The policy affects the uniforms of all CAF members and their deportment and suggests that in future this will not be our grandfathers’ military and presumably reflects the appearance and behaviour of our modern society.
For example, the following text has been removed from the longstanding and soon-to-be mothballed instructions:
“Behaviour such as chewing gum, slouching, placing hands in pockets, smoking or eating on the street and walking hand in hand, is forbidden.”
The new rules say the deportment and appearance of all ranks in uniform or wearing civilian attire shall on all occasions reflect credit on the CAF and the individual but they don’t provide examples of unacceptable behaviour, as did the older document.
My guess is that drafters of the document recognize the minefield in defining and dictating acceptable social behaviour today and were strongly wedded to avoiding as much controversy and offence as possible.
Clothing choice in the services is not restricted by gender. There are female patterns and male patterns in the clothing catalogues and these can be intermixed and are available to all personnel regardless of gender.
This is an ongoing process that would seem to pave the way for further changes in future “to include any elements previously overlooked.” Methinks the authors did not at this time want to venture into the more complicated world of those who do not identify as either male or female.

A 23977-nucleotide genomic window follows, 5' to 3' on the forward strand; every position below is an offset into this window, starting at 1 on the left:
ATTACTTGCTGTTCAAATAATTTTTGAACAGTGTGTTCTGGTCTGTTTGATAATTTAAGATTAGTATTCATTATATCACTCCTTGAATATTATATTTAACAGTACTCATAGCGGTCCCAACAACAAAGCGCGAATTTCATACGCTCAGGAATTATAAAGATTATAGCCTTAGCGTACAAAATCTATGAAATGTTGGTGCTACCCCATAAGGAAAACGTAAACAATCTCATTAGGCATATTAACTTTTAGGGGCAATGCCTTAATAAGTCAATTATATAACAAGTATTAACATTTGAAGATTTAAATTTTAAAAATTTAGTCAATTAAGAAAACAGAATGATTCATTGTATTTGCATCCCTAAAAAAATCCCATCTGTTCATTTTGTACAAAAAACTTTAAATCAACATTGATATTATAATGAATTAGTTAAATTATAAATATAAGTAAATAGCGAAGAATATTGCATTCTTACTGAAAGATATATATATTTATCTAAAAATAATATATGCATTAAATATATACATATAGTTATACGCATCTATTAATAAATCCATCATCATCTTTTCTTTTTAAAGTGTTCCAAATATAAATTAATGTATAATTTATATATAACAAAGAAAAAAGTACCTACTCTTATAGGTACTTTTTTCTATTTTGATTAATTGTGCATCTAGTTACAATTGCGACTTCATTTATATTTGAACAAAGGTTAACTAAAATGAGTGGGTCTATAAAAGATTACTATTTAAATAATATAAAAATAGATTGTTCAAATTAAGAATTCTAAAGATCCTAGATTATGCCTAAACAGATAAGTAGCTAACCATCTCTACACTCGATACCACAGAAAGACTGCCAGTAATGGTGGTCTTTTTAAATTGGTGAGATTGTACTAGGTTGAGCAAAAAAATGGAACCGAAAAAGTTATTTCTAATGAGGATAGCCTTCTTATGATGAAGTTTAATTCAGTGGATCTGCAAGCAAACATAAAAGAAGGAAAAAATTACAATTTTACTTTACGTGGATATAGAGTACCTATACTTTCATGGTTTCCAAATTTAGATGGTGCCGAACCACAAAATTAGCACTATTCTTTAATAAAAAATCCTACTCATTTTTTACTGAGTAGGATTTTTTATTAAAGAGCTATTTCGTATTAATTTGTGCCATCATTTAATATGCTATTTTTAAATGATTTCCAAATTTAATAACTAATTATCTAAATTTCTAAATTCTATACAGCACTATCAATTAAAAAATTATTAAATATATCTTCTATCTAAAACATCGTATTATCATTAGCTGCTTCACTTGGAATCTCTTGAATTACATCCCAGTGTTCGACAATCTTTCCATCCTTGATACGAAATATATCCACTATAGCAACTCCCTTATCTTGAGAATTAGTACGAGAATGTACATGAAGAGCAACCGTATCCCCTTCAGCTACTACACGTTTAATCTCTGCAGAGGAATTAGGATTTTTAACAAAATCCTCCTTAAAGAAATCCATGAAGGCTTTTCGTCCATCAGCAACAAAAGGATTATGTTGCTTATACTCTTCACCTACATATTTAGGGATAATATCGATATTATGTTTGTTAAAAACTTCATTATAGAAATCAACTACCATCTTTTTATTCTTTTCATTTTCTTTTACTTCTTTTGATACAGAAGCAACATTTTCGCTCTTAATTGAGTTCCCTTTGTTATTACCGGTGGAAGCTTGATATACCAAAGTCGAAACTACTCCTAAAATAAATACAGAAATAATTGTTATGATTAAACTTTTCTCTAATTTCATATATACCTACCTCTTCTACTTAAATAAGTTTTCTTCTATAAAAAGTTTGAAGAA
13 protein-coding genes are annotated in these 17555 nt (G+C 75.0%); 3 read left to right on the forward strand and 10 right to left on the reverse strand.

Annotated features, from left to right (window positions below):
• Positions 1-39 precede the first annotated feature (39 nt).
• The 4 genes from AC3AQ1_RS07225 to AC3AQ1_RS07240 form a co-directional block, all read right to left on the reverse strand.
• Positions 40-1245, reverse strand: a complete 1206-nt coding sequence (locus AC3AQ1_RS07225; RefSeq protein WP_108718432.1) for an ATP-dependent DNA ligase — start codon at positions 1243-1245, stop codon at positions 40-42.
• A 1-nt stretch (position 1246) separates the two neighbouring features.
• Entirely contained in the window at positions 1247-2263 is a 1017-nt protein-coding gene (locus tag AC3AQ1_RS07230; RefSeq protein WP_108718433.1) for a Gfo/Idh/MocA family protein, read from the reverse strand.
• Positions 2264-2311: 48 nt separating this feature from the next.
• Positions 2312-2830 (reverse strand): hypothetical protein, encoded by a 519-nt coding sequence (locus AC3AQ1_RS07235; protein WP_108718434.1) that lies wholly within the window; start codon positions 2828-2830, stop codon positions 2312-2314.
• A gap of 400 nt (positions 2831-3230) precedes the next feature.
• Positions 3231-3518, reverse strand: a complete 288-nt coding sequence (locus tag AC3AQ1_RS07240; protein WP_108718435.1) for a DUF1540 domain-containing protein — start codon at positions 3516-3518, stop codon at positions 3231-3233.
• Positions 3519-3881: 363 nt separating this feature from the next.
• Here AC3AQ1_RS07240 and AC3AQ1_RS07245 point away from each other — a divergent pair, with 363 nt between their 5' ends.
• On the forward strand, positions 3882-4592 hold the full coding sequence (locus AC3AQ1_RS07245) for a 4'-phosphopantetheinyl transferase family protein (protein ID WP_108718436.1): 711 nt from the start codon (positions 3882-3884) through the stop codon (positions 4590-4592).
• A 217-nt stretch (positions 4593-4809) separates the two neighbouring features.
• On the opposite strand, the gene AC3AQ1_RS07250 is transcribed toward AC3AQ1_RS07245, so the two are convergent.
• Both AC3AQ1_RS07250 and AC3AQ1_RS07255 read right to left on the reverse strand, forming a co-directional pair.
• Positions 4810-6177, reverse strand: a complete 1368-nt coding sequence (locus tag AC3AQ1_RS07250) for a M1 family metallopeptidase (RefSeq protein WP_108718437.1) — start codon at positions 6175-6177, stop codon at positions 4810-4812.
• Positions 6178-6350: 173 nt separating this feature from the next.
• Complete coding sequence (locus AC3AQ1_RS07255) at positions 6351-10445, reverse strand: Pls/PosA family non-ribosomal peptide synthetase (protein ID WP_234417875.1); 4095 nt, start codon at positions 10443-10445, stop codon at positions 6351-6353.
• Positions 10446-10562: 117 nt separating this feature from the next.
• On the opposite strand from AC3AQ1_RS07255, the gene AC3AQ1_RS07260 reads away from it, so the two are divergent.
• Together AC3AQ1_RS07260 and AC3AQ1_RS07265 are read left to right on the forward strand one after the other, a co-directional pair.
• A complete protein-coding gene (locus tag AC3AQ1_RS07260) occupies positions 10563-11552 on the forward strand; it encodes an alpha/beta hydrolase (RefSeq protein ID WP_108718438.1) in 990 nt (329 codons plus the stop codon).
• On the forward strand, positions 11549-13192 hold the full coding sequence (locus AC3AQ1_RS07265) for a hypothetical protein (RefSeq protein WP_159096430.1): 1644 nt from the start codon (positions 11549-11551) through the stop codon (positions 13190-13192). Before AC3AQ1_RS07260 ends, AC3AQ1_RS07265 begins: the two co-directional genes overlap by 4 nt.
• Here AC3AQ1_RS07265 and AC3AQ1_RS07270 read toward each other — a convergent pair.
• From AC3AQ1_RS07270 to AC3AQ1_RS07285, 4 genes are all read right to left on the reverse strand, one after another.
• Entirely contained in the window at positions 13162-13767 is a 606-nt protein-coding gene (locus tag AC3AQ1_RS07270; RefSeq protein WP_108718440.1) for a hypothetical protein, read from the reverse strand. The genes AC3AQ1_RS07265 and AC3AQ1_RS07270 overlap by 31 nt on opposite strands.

In the male-dominated and highly regimented world of the military, It could take another 50 years to deal with that one.
For clarity’s sake, in a question and answer document issued with the government announcement, the following information is provided with regard to gender choice:
“Question: References to gender-appropriate uniforms have been removed but traditionally gendered items like skirts, nylons and purses are still part of CAF dress. Does this mean that CAF members who identify as men can wear skirts?
“Yes, it does. The overall aim of the updated Canadian Forces Dress Instructions is to make the policy more inclusive and less prohibitive and to allow CAF members increased freedom to make personal choices regarding their appearance, providing that safety and operational effectiveness are always maintained,” states the government release.
Well, that’s a no-brainer. No one in their right mind—male or female or otherwise– would be out there on the battlefield wearing a skirt and carrying a purse for heaven’s sake.
Hair length and unnatural colouring must also be in line with safety and operational requirements but are no longer restricted. “For example, bright coloured hair may have a negative operational impact during field operations or training.”